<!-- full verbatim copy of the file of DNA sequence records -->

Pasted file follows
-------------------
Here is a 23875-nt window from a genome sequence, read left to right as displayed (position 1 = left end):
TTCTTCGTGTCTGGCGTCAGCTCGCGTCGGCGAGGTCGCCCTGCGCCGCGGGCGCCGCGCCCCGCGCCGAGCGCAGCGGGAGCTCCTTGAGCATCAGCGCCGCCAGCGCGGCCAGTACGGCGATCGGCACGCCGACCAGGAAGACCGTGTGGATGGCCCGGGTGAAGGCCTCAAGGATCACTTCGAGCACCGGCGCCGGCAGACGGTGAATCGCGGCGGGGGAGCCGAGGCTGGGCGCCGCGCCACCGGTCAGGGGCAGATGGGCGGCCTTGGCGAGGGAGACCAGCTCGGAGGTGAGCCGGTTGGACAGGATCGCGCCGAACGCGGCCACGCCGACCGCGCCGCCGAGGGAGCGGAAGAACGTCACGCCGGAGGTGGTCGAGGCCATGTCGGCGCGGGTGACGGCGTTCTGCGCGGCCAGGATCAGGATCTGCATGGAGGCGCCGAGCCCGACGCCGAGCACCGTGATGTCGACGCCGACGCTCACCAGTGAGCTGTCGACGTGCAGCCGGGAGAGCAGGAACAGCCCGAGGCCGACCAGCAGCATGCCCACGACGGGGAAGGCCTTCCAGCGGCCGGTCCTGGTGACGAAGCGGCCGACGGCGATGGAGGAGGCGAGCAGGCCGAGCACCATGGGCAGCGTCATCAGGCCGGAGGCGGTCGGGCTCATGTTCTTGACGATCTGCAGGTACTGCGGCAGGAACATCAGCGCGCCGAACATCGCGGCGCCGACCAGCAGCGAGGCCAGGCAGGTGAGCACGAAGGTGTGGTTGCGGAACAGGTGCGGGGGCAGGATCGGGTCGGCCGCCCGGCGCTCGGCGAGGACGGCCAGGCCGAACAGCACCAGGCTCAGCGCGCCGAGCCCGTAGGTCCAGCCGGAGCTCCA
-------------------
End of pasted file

Here is a 23875-nt window from a genome sequence, read left to right as displayed (position 1 = left end):
TTCTTCGTGTCTGGCGTCAGCTCGCGTCGGCGAGGTCGCCCTGCGCCGCGGGCGCCGCGCCCCGCGCCGAGCGCAGCGGGAGCTCCTTGAGCATCAGCGCCGCCAGCGCGGCCAGTACGGCGATCGGCACGCCGACCAGGAAGACCGTGTGGATGGCCCGGGTGAAGGCCTCAAGGATCACTTCGAGCACCGGCGCCGGCAGACGGTGAATCGCGGCGGGGGAGCCGAGGCTGGGCGCCGCGCCACCGGTCAGGGGCAGATGGGCGGCCTTGGCGAGGGAGACCAGCTCGGAGGTGAGCCGGTTGGACAGGATCGCGCCGAACGCGGCCACGCCGACCGCGCCGCCGAGGGAGCGGAAGAACGTCACGCCGGAGGTGGTCGAGGCCATGTCGGCGCGGGTGACGGCGTTCTGCGCGGCCAGGATCAGGATCTGCATGGAGGCGCCGAGCCCGACGCCGAGCACCGTGATGTCGACGCCGACGCTCACCAGTGAGCTGTCGACGTGCAGCCGGGAGAGCAGGAACAGCCCGAGGCCGACCAGCAGCATGCCCACGACGGGGAAGGCCTTCCAGCGGCCGGTCCTGGTGACGAAGCGGCCGACGGCGATGGAGGAGGCGAGCAGGCCGAGCACCATGGGCAGCGTCATCAGGCCGGAGGCGGTCGGGCTCATGTTCTTGACGATCTGCAGGTACTGCGGCAGGAACATCAGCGCGCCGAACATCGCGGCGCCGACCAGCAGCGAGGCCAGGCAGGTGAGCACGAAGGTGTGGTTGCGGAACAGGTGCGGGGGCAGGATCGGGTCGGCCGCCCGGCGCTCGGCGAGGACGGCCAGGCCGAACAGCACCAGGCTCAGCGCGCCGAGCCCGTAGGTCCAGCCGGAGCTCCA